Yeah. Take that ya big conservative bigot. As it happens I don’t think Afua ‘shut me down’, expertly or otherwise. We had what we used to call ‘a discussion’ and then went our separate ways. Neither of us – I am sure – into monastic silence.
But Pink News needs to argue otherwise in order to get more than half a dozen readers. According to them I was quickly ‘put in [my] place.’ Without making it clear where that place would be.
Meanwhile America’s leading gay news site ‘Advocate’ went with:
‘Right-wing UK writer epically schooled for misgendering Sam Smith.’
Now again, I am not sure that this is accurate. I have been schooled. Almost as well schooled as Afua. Though never ‘epically’, I fancy. And I do not think that an honest critic could say that Afua Hirsch in any way ‘epically schooled’ me in our discussion.
But the key word there is ‘honest’. And nothing about Advocate or Pink News is remotely honest. Just consider the following two facts.
In neither publication, spanning both sides of the Atlantic, did either publication tell its readers that I am gay. Indeed that I was the only gay in the studio on this occasion. Either they do not know this, or they fail to mention it because it is unhelpful for the real political nature of their argument.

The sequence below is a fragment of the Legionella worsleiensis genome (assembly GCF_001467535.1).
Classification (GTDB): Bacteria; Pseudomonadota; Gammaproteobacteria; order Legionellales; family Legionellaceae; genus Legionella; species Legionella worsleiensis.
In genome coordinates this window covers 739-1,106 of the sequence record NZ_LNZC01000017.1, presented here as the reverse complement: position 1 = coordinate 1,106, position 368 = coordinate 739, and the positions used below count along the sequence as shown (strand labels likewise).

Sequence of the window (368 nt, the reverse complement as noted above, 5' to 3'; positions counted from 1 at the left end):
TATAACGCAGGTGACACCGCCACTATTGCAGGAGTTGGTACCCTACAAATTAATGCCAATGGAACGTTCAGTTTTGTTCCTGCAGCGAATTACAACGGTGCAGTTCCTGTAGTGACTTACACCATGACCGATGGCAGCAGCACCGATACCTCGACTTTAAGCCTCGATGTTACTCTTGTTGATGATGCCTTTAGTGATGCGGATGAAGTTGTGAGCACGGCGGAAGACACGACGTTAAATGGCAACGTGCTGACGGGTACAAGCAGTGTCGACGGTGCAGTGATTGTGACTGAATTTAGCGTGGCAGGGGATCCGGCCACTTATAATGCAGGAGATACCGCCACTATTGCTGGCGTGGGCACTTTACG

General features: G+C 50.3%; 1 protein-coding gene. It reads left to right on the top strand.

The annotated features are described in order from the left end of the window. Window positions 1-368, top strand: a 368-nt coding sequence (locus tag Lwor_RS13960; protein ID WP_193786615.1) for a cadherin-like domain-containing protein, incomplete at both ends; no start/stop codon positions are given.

But both publications do one other thing that is enormously telling. As I mentioned, in our BBC discussion Afua perpetrated precisely the mis-gendering I am being damned for doing. And how do Pink News and Advocate get around this little trouble, which risks distracting readers from their narrative of SJW epically schooling vile heteronormative cis white right wing male bigot? Why by partaking in a little white lie.
Both publications run transcripts of portions of the conversation. For their part Pink News changes my ‘he’ and ‘his’ descriptions of Sam Smith to ‘they’ and ‘them’ to protect their sensitive readers from the horror of having to read about a man being described as ‘he’. So Pink News report that I said of Smith:
‘[They] previously came out as gay, came out a bit later as genderqueer, [they] now say [they’re] non-binary, which means among other things [they] want to have plural pronouns used of [them].’
Which is not just a dishonest bastardisation of the language but a dishonest bastardisation of my language.
Advocate does the same thing from the other end, reporting that in responding to my ‘closed-minded views’ Afua had said of Smith:
‘This is somebody who has made an expression of [their] identity and how [they] want to be described and I don’t know why you feel so threatened by it.’
As it happens I followed Afua by pointing out that if I wanted to play the sort of game she and other SJWs play I would say I was threatened by it because people like Smith are ‘disappearing gay people.’ As it happens, Pink News and Advocate might be accused of doing the same thing in ‘disappearing’ me and turning the only gay man in the discussion into a right-wing homophobe who just got epically schooled by all the great heterosexuals.
In order to pretend that such a thing as ‘non-binary’ exists the leading gay publications in America and Britain have chosen to pretend that I am not gay, that I didn’t use the correct words I did and that my opponent did not use the incorrect words that she did. Which is a nice example of what I dislike about all of this. I dislike little lies because little lies tend to end up becoming big lies. A fact that the lying remnants of the gay press have just generously demonstrated.
Douglas Murray’s The Madness of Crowds is available on Amazon.